Outputs will be ‘more than 650bhp and 750Nm [553lb ft]’. In true GT2 RS fashion, it’s not unreasonable to expect that to be quite a bit more. Mighty then, but this is a GT2 RS, and that’s what buyers expect. It’s also, says Preuninger, something of a riposte to those saying the GT division’s focus on outright speed has been lost. Expect Walter Röhrl to put in a ludicrously quick Nürburgring time (the rose-jointed suspension is essentially a 911 Cup setup). Preuninger promises that in a straight line it will beat all its internal competition, which means 0-62mph in 2.9sec or less. With rear-wheel drive (and rear-wheel steer) the limiting factor is traction, even with bespoke 325/30 ZR21 rear Michelin Cup 2 tyres. Above 62mph it’ll monster the clock, reaching 124mph in under 9 seconds and going on to over 210mph.

    Standard PDK helps; Preuninger says it’s the only option, not just because it’s faster, but to cope with the torque. It also allows the use of the electronically controlled diff with 0-100 per cent locking.

    Extensive weight loss sees the RS usefully under 1500kg, and buyers can do their bit by dropping comms and air con, though few will. An optional Weissach pack removes an extra 30kg via a carbon roof (replacing the standard magnesium one), carbon elements in the suspension, a titanium roll cage and magnesium wheels, behind which ceramic brakes are standard. Visually it’ll be a riot: bespoke vanes on the front wing-top outlets, new intakes, a huge rear diffuser and plenty of carbonfibre. Downforce levels will be much the same as the GT3 RS’s, though it’ll look even more overt.

    We’re on roads Andreas knows well. That it’s quick is no surprise, but its acceleration is 918 Spyder in its ferocity. The ride is remarkable, too, though Weissach’s smooth tarmac is rather flattering. An autobahn run underlines brutal ingear pace, while the cabin is filled with a melodious note vaguely reminiscent of a 930 Turbo’s. Preuninger raves about the GT2 RS’s agility and poise, combined with the effortlessness of the power. He also says this prototype is only about 80-90 per cent there. Final development will bring more of everything. From where I’m sitting that’s genuinely difficult to comprehend. But then that’s exactly how the GT2 RS should be…

    Left and above: GT3 RS body, with a few tell-tale mods, cloaks GT2 RS hardware. Interior is all familiar 911, but with lightweight fixed-back buckets and roll-cage. Preuninger (blue shirt) talks us through changes.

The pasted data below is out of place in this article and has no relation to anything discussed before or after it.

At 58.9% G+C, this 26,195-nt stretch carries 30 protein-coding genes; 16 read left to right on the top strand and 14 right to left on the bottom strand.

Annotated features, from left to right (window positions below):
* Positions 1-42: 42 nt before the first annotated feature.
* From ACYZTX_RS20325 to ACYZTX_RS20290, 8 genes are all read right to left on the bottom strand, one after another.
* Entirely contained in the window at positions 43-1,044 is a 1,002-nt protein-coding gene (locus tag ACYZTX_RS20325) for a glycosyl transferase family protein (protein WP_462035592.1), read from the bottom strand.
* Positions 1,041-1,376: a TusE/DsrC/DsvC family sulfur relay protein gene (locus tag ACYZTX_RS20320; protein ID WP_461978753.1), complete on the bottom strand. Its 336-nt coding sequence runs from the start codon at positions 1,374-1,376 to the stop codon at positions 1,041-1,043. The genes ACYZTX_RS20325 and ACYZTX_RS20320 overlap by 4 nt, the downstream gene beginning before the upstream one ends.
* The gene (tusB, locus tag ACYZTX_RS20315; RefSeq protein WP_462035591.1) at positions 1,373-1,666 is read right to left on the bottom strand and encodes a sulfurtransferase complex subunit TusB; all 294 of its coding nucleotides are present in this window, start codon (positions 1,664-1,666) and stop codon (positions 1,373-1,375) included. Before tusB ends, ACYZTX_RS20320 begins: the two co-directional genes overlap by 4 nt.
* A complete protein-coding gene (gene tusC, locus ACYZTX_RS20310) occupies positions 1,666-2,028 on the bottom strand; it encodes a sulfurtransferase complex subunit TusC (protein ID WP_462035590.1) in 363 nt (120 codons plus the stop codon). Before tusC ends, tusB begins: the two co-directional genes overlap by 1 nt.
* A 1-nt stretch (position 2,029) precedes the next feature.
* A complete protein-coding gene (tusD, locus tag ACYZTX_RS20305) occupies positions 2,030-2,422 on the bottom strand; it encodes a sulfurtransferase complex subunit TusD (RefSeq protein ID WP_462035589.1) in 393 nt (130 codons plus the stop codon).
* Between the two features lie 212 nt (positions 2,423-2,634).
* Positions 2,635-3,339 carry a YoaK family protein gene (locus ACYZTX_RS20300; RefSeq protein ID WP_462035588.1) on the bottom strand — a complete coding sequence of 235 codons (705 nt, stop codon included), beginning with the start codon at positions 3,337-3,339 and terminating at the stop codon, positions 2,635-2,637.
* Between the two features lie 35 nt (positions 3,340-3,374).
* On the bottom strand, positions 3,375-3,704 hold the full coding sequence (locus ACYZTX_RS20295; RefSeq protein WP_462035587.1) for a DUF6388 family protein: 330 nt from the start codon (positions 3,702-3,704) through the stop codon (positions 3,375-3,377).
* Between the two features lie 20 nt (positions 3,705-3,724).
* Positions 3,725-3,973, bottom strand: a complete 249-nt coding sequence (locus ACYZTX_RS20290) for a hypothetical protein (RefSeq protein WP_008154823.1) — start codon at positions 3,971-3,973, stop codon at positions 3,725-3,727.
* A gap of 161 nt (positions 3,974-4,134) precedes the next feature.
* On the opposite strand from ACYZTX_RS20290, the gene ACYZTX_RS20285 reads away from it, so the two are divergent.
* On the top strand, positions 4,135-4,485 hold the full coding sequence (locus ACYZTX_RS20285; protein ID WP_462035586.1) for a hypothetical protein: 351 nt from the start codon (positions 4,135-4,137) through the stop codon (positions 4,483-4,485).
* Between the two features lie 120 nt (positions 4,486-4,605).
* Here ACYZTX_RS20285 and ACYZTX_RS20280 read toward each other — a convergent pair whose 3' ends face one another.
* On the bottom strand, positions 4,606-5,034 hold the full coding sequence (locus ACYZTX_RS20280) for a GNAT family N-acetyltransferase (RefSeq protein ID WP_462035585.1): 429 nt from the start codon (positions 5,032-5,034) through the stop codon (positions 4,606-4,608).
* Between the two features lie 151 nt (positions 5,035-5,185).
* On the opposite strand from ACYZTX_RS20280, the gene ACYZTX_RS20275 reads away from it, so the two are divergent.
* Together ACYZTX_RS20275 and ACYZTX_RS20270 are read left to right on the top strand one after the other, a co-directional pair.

The cabin is filled with a melodious note reminiscent of a 930 Turbo’s
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    Lee Sibley
    Exactly four years ago we emblazoned the cover of Total 911’s 99th issue with first pictures of the #Porsche-911-GT3-991.1 . Diplomatically described as something of a cultural change, we asked if the 991 GT3’s resumé of compulsory #PDK transmission, electric assisted steering, actuated rear axle steering, not to mention the unceremonious ditching of the ‘Mezger’ engine in favour of a DFI flat six, was a step too far for Porsche in regards to its hardcore, track-oriented sports car. #Porsche-911 / #Porsche-991 / #Porsche-911-991.1 / #Porsche-911-991 / #Porsche-911-GT3-991.2 / #Porsche-911-991.2 / #Porsche-991.2 / #Porsche /

    Of course, history has since told us that, commercially speaking, the emphatic answer was ‘no’. Despite the odd fire and a couple of recalls, the Gen1 991 GT3 proved insatiably popular with buyers – even now, the classifieds show that used examples still comfortably trade hands for well above original list price. For a long time we all thought, reluctantly, PDK was here to stay. However, it would be unfair to say the 991 GT3 found favour with everybody. PDK represented the technological takeover of the GT3, and ensured being quick was efortless – which was the problem, as it was at odds with the saying ‘everybody can drive a fast car, but few can drive a car fast.’ For all its tenacity, the car sorely lacked driver involvement.

    Such feelings were exacerbated by the launch of the 991 R last year when the GT department mated a manual gearbox to a more powerful version of the GT3’s 9A1 engine. Andreas Preuninger then conceded Porsche had, in fact, tested a manual gearbox in its 991.1 GT3 yet opted against it. So near, yet so far! Finally, Porsche has sought to appease everybody by offering a manual version of its sure-footed GT3, though such a move surely indicates an admission to not quite getting it right the first time round. Four years on, it’s better late than never.
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    Gemballa revives the Avalanche / Latest news, key dates, star products & race results from the world of Porsche

    German tuner’s iconic model relaunched as 820hp car based on #Porsche-911-Turbo / #Porsche-911-Turbo-991 / #Porsche-911-Turbo-991.2 / #Porsche / #Porsche-991 / #Porsche-911 / #Gemballa / #Gemballa-Avalanche / #Porsche-911-Turbo-Gemballa / #Porsche-911-Turbo-Gemballa-Avalanche / #Gemballa-Avalanche-991 / #Porsche-911-Turbo-Gemballa-911.2 / #2017 / #Porsche-911-Turbo-Gemballa-991.2 / #Porsche-911-Turbo-Tuned / #Porsche-991.2